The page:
All forms and sizes come from vegetable gardens. Like ornamental flower gardens, vegetable gardens can be just as imaginative and appealing.
There was a time when people had “a garden.” For their utility, vegetables and flowers were selected and intermixed in one garden, a cottage garden, sometimes in the front yard.
Now, as well as a productive little vegetable patch, you can create a conversation piece. When arranged on a ladder-like platform, an old collection of drawers finds new use as a planter. The drawers are large enough to grow most vegetables, and a small tomato cage also has space.
Some vegetables are too pretty to be limited to the vegetable garden, like Swiss rainbow chard. By making them focal points in your garden, show them off.
This Swiss rainbow chard was recently planted in these strawberry containers, but it’ll be even more beautiful once they fill it out. And new leaves will fill in when you remove the outer leaves, keeping the plants young and lush-looking.
In containers, you can grow just about any vegetable. This can be a very imaginative and ornamental way for a vegetable garden to be planned. As long as it has adequate drainage, nearly any container would do.
To take full advantage of the heat, containers can be shifted around. Per jar, you can plant one form of vegetable or mix things up. A downside is that the soil appears to dry out quickly in containers, and you can need to water it every day.
There is no law on gardening that says flowers must be hanging baskets. In hanging planters, most vegetables will fit, too. You can also get a better yield, partially because of the heat reflected from the wall.
You can use any container you want, from old buckets to recycled soda bottles, even costly ceramic bowls. When they are full of wet soil and fruiting plants, note that the containers can get big. This gardener has hung baskets that are connected along a wall to solid horizontal boards.
You’ve got to think outside of the garden occasionally. Many vegetables, especially if they are fast growers and frequently harvested, including lettuce and other salad greens, make attractive bedding plants. The best spot for them is a sunny spot under a tree. Or you could try a row of carrots along the edge of a bright border.
Rabbits and other wildlife can find your vegetable bed enticing. Still, they will serve as a deterrent if you interplant with companion flowers with a powerful scent or maybe throw in a few onion plants.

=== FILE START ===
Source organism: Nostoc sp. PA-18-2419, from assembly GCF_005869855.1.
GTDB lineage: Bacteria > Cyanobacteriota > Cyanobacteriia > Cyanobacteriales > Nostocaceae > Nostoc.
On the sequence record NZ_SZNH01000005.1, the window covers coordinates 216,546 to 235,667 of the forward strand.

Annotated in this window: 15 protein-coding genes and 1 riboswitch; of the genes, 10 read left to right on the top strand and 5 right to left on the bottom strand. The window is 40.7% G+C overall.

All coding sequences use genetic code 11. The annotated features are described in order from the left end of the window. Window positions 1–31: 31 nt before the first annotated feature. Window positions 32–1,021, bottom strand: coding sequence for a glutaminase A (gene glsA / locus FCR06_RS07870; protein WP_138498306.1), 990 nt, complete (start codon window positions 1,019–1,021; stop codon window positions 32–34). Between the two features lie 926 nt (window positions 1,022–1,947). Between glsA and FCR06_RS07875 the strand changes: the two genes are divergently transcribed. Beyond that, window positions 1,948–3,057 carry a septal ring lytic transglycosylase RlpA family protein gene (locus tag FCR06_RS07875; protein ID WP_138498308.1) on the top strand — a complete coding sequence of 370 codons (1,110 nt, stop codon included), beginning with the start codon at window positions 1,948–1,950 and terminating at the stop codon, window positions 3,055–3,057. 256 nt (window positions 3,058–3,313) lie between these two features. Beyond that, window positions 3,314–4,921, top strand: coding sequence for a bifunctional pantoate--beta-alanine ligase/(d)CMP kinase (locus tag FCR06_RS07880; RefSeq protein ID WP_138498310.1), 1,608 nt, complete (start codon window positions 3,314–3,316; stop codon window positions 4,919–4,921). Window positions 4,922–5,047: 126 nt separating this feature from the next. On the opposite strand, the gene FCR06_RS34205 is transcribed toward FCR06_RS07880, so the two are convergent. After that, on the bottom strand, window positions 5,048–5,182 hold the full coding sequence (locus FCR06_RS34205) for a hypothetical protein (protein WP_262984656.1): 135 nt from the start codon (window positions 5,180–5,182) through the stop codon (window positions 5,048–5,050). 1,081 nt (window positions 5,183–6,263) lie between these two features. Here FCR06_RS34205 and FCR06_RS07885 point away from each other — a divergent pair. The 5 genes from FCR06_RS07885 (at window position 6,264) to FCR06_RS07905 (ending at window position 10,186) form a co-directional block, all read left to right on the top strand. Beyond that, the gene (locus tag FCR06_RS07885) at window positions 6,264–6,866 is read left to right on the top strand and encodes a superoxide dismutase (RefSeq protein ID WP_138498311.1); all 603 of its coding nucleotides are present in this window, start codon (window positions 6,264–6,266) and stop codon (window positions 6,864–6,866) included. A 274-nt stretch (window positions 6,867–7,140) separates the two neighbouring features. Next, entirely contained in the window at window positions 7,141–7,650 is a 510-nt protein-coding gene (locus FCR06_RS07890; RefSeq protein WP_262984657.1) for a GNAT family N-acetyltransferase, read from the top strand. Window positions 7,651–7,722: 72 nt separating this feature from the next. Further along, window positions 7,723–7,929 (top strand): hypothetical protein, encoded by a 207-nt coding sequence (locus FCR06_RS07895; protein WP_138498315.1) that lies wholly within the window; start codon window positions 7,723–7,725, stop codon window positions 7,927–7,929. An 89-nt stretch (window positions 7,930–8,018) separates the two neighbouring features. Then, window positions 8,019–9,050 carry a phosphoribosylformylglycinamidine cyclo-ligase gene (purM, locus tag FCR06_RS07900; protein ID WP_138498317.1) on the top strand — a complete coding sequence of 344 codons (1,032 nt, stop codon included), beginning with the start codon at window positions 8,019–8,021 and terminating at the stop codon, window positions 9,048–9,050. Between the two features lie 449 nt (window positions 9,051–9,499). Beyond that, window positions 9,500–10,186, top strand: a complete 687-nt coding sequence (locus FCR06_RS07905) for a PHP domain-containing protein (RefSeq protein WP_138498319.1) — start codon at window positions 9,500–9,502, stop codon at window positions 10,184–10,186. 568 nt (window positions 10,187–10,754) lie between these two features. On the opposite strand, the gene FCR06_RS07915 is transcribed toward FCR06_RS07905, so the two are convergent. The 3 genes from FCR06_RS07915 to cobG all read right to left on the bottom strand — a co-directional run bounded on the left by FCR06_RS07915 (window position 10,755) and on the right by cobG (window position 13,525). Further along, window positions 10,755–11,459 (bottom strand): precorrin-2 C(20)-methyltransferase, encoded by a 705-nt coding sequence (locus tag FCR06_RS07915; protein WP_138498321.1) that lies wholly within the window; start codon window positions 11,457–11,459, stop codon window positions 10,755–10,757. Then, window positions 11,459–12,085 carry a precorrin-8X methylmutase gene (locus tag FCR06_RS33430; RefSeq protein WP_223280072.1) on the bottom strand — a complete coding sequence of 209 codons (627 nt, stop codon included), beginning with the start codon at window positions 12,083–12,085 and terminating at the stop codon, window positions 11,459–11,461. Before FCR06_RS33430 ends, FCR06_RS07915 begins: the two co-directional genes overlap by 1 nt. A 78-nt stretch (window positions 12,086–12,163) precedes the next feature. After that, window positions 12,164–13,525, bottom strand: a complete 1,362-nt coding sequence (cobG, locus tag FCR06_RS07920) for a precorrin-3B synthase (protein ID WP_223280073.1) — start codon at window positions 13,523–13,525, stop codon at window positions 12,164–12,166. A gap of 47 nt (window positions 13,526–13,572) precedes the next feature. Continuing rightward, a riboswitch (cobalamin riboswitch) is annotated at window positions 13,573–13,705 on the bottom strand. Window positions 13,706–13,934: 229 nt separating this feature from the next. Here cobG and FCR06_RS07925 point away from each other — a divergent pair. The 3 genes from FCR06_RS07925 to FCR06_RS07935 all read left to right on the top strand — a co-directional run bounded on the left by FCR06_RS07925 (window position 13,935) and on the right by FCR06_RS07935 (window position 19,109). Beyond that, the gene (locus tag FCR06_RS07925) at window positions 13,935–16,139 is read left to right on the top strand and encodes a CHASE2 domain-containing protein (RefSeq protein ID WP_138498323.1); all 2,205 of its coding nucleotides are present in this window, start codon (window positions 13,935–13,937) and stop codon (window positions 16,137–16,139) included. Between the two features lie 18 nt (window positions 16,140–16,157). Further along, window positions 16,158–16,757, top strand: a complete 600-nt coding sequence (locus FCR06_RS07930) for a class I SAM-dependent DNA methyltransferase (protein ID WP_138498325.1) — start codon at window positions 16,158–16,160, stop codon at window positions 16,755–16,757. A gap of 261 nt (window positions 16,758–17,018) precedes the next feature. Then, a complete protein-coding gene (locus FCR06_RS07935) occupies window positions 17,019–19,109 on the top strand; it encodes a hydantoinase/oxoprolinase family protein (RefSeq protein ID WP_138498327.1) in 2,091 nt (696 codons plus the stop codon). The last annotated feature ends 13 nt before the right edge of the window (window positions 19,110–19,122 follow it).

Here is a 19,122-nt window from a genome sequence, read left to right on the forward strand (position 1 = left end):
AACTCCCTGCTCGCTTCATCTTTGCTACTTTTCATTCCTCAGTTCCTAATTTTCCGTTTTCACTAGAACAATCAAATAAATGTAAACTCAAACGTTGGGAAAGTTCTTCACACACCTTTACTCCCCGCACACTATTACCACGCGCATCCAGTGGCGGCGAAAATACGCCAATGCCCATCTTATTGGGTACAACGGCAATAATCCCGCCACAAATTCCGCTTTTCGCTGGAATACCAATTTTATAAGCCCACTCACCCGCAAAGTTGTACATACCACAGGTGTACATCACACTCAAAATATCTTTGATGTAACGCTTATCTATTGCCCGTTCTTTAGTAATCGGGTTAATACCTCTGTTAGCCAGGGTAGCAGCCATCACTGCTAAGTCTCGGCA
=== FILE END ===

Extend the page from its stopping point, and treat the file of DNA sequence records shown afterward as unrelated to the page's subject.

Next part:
Many gardeners realize that rusty, unused pallets make perfect bins of compost. They make immaculate vertical gardens as well. Staple the inside of your pallet’s front and the outside of the rear with some landscape fabric. Fill some decent potting soil with the whole thing. On its hand, then turn the pallet and make slits where you want your plants to be inserted. Ensure you have strong hooks if you hang your pallet garden because all that soil and wood will make it bulky.
To plant a salad garden that will feed you for weeks, a simple crate is all you need. On a raised bed greenhouse, this is a variant, but because it’s self-contained, it’s portable. When it is completed, it might be too heavy to raise, but if you put wheels on it, you can move it to wherever the sun chooses to shine.
In one small room, you can cram a lot. Vegetables that are picked regularly will be thinned out when you harvest them, such as lettuce, carrots, and onions, so there will be no overcrowding.
You’ve got a greenhouse if you have shelves and a good-looking one at that. You don’t have to buy special hangers or spend the weekend digging out a spot in the yard. A collection of shelves and some containers are all you need.
Just outside your kitchen, put your selection on your deck or patio, and you will find yourself harvesting much more frequently than if you had to go out to the garden. When the weather turns cold, you can also put some of the containers indoors. Remember to add some spices, too.
Beds that have been elevated several times are just a few inches above the ground. Although this provides the plants with advantages, such as enhanced drainage and soil warming earlier in the spring, you can give the gardener another benefit if you lift the bed even higher.
Like the three weathered troughs running through this vibrant garden, raising the planting beds to waist height ensures minimal bending and much fewer wildlife issues that would otherwise require extra fencing.
Typically, the word garden room refers to a secluded space in the garden. But planting in a greenhouse can not only have year-round fresh vegetables, but you can also pull a chair up and watch the plants grow literally.
As well as the sheltered vegetables and flowers growing undercover, this greenhouse gives a view of the garden outside. When you keep track of how everything is growing, it is a perfect place to set up an office.
Look into building a permaculture garden if you are attracted to sustainability. The layering found in natural systems and forests tries to replicate this sort of garden. There are intermingling upper story trees, climbers, seasonal vegetables, root crops, and self-sowers, making your private garden foraging.
It takes some work to develop a functional permaculture garden, but it will need much less maintenance than conventional vegetable gardens once it gets going.
source : https://blog.wellappointedhouse.com/2020/04/vegetable-garden-ideas.html